Gastroenteritis is one of the most frequent microbial diseases, which is caused by the ingestion of food contaminated with staphylococcal enterotoxins. In our study, the production of staphylococcal enterotoxins A, B (SEA, SEB) and the presence of respective staphylococcal enterotoxin genes were investigated in the field S. aureus isolates obtained from foods and food industry manufactures in East Slovakia. Radioimmunoassay (RIA), polymerase chain reaction (PCR) and dot-blot hybridisation were used for examination. The ability to synthesise enterotoxins was found in 20 (39.2%) of the total number of 51 isolates. Production of SEA was recorded in 3 (5.9%), production of SEB in 12 (23.5%) and production SEA together with SEB in 5 (9.8%) staphylococcal isolates. Nine (47.4%) sheep cheese isolates of the total number of 19 produced enterotoxins, especially SEB (36.8%). S. aureus isolates from pasta were enterotoxigenic in 6 cases (33.3%). The synthesis of enterotoxins was not detected in Bryndza cheese and sausages isolates. One enterotoxigenic isolate was obtained from smears of technological equipment and 4 isolates from throat and nasal swabs. No differences in results were recorded between RIA and PCR as well as PCR and dot-blot hybridisation. Our results suggest that it is of special importance to follow the presence of enterotoxigenic S. aureus strains in foodstuffs, especially for protecting the consumers from food poisoning.  (+info)



enterotoxins


  • ETXB_STAAU ] Staphylococcal enterotoxins cause the intoxication staphylococcal food poisoning syndrome. (proteopedia.org)
  • The staphylococcal enterotoxins (SEs) are the products of Staphylococcus aureus and are recognized as the causative agents of classical food poisoning in humans following the consumption of contaminated food. (mdpi.com)

bacteria


  • The toxin produced by Staphylococcal bacteria growing in food produces a type of foodborne illness. (dmoztools.net)
  • Staphylococcal bacteria are very common. (marlerblog.com)
  • Contaminated cheese has been responsible for outbreaks of food poisoning by several types of bacteria and sporadic cases of illness associated with contaminated cheeses have also been reported. (ucdavis.edu)
  • In view of all these considerations the Institute of Food Science and Technology considers that it is important to draw attention to the real hazards to human health due to pathogenic bacteria in raw milk cheeses, particularly of the soft and semi-soft type, and to encourage the use of pasteurized milk in the production of cheeses. (ucdavis.edu)
  • Staphylococcal or Staph bacteria cause several diseases. (dmoztools.net)

outbreaks


  • Several types of cheese have caused outbreaks of food-poisoning. (ucdavis.edu)

Staphylococcus


  • Preliminary results from the Kentucky State Lab suggested that Staphylococcus aureus might be the culprit of the food poisoning, although it's not definitive since it was found in some stool samples and not others. (marlerblog.com)

toxin produced


  • The toxin produced by Staph in food causes a type of food poisoning. (dmoztools.net)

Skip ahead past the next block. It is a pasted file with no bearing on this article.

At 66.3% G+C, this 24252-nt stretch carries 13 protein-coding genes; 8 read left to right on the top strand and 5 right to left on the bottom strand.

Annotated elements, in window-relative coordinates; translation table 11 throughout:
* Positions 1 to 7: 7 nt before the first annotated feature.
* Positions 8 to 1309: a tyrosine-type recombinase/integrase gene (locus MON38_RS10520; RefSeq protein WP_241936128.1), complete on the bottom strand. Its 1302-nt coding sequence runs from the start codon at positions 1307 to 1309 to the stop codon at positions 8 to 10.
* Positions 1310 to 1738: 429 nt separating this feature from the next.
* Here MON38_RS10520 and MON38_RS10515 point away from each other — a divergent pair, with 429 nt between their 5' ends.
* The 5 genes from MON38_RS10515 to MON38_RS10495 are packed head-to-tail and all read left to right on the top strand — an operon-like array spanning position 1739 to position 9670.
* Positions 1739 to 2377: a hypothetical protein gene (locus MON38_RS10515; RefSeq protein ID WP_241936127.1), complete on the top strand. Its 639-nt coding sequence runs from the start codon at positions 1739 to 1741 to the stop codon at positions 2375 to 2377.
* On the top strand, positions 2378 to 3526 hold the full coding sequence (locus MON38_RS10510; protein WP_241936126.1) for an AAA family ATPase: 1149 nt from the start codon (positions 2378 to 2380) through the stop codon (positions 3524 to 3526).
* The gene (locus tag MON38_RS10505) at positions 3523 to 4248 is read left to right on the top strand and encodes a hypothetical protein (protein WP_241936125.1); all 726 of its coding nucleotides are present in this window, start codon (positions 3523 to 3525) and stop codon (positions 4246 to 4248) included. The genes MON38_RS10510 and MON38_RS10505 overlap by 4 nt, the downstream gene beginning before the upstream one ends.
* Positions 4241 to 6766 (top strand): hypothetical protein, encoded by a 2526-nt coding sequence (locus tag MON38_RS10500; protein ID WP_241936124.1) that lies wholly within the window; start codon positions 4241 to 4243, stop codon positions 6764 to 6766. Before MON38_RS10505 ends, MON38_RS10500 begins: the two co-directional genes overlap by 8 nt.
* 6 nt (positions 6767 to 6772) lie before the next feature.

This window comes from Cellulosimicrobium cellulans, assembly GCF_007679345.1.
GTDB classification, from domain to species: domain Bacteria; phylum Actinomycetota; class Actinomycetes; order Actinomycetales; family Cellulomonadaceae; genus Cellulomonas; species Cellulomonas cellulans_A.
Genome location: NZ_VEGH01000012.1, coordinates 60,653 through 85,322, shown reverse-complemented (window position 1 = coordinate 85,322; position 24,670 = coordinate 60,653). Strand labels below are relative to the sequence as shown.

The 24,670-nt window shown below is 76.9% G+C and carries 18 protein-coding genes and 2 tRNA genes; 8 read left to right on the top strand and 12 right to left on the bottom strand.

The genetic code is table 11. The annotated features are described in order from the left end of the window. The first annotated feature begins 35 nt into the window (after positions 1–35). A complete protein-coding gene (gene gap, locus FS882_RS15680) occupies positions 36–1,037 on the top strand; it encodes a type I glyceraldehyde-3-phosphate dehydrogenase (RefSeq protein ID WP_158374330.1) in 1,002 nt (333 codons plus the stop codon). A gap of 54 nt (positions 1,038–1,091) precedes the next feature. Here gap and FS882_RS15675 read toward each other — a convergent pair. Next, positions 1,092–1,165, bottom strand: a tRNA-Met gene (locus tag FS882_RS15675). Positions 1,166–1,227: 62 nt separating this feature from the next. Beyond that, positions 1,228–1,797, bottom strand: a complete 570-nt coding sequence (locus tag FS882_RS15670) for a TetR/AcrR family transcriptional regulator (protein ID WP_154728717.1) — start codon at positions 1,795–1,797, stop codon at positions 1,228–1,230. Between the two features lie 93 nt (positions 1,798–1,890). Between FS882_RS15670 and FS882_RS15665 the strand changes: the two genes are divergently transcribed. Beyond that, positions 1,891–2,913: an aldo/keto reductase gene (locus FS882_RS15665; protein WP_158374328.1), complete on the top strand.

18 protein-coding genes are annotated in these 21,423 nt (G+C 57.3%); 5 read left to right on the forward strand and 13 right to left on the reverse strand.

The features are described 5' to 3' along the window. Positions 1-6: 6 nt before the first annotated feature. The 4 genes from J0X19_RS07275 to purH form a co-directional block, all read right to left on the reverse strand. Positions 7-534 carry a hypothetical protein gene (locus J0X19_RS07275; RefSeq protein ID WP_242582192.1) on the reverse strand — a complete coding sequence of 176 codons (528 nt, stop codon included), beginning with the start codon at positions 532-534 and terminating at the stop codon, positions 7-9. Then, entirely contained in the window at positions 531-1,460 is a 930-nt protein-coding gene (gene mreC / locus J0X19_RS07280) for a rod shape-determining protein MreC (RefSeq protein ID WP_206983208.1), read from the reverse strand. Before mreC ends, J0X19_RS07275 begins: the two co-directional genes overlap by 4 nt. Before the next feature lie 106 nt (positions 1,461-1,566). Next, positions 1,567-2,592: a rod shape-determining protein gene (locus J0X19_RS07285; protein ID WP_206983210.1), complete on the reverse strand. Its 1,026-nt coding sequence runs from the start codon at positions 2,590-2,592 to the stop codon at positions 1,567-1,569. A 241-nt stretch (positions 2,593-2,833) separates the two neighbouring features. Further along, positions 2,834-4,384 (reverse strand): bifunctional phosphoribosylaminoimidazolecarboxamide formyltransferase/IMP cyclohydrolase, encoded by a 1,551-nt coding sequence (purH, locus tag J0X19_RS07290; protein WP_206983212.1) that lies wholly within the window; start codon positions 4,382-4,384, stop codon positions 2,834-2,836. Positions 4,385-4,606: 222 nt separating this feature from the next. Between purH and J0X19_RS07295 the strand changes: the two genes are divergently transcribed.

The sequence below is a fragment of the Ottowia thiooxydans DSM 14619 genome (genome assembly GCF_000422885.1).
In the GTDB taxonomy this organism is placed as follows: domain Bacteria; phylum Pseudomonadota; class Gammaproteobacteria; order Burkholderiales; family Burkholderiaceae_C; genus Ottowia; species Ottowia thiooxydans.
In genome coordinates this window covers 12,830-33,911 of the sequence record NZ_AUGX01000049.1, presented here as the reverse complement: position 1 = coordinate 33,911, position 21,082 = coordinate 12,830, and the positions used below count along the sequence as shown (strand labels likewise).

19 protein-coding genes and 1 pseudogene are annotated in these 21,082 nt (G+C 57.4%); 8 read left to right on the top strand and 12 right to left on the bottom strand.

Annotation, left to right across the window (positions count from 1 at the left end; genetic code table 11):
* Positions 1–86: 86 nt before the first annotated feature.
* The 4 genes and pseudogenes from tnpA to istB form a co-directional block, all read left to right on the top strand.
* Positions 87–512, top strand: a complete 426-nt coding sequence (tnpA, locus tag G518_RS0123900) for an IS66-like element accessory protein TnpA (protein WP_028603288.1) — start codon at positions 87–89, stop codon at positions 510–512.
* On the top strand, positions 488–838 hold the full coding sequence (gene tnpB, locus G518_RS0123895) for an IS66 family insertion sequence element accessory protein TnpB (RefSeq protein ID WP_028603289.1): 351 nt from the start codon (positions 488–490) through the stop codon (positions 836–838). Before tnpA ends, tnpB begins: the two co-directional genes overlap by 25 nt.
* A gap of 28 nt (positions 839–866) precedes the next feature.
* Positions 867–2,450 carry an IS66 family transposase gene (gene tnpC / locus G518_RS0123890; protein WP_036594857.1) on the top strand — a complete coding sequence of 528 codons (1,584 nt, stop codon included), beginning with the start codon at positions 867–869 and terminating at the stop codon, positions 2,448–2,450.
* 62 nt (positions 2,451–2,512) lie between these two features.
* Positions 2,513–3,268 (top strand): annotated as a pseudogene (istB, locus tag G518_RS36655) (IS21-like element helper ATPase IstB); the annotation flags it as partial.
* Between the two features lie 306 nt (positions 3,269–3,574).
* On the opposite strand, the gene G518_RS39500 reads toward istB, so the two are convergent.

symptoms


  • Symptoms of Staphylococcal food-poisoning occur between 1 to 8 hours after eating the contaminated food. (marlerblog.com)
  • Seventeen children and 8 teachers from Secondary School No. 5 were taken to hospital on the night of May 19th with symptoms that were diagnosed as staphylococcal food poisoning. (blogspot.com)

Bacterial


  • His group recently devised strips that sense the poison ricin and a bacterial toxin called staphylococcal enterotoxin B. (freethesaurus.com)
  • Police investigating a massive outbreak of food poisoning in western Japan have narrowed to three the number of potential sources of enterotoxin, a bacterial toxin blamed for the poisoning, at Snow Brand Milk Products Co. (freethesaurus.com)

infections


  • Staphylococcal infections and food poisoning can easily enter the home via unwashed fruit and vegetables which have been in direct contact with the shopping trolley's metal surfaces. (primelocation.com)

enterotoxin


  • The focus of this review is to evaluate the relevance of staphylococcal enterotoxin in the context of mucosal immunity, and the underlying mechanisms that contribute to the pathogenesis of gastrointestinal autoimmune disease. (mdpi.com)

illness


  • While illness evoked by ingestion of the SE or its producer organism in tainted food are often self-limited, our current understanding regarding the evolution of S. aureus provokes the utmost concern. (mdpi.com)
  • This food-borne illness can last for 6 to 24 hours. (marlerblog.com)

humans


  • Continued encroachment of humans into previously undeveloped regions, concentration of human and animal populations from urban sprawl, expanded animal and vector ranges resulting from climate change, increasingly mobile animal populations, and rapid international movement of animal-based foods facilitate the emergence and rapid dissemination of zoonotic pathogens. (asmscience.org)

results


  • Staphylococcal food poisoning results from growth and toxin production in food followed by eating the food containing the toxin. (marlerblog.com)
  • The results of unnatural food and poor habits have created an unhealthy condition in the physical, mental, and spiritual health of our people. (drpietrorotondi.org)

article


  • e-mail: fernanda.galgano@unibas.it [other] This article was submitted to Frontiers in Food Microbiology, a specialty of Frontiers in Microbiology. (biomedsearch.com)

Several


  • Several food products contain only small amounts of polyamines, while higher concentrations can be found in fermented foods. (biomedsearch.com)

main


  • People are considered to be the main source associated with staphylococcal food poisoning. (marlerblog.com)
  • as these moieties are produced during food storage, it would seem to confirm the main role of microorganisms in their synthesis. (biomedsearch.com)

present


  • The poisonous elements in the food of our present civilization are destroying the nation's health. (drpietrorotondi.org)

Safety


  • Technical review from the Food Safety Research Information Office. (dmoztools.net)

Drug Administration


  • The US Food and Drug Administration released a similar warning on May 25th. (blogspot.com)

review


important


  • This is why it is so important to wash your hands and always following good food handling practices when working with food. (marlerblog.com)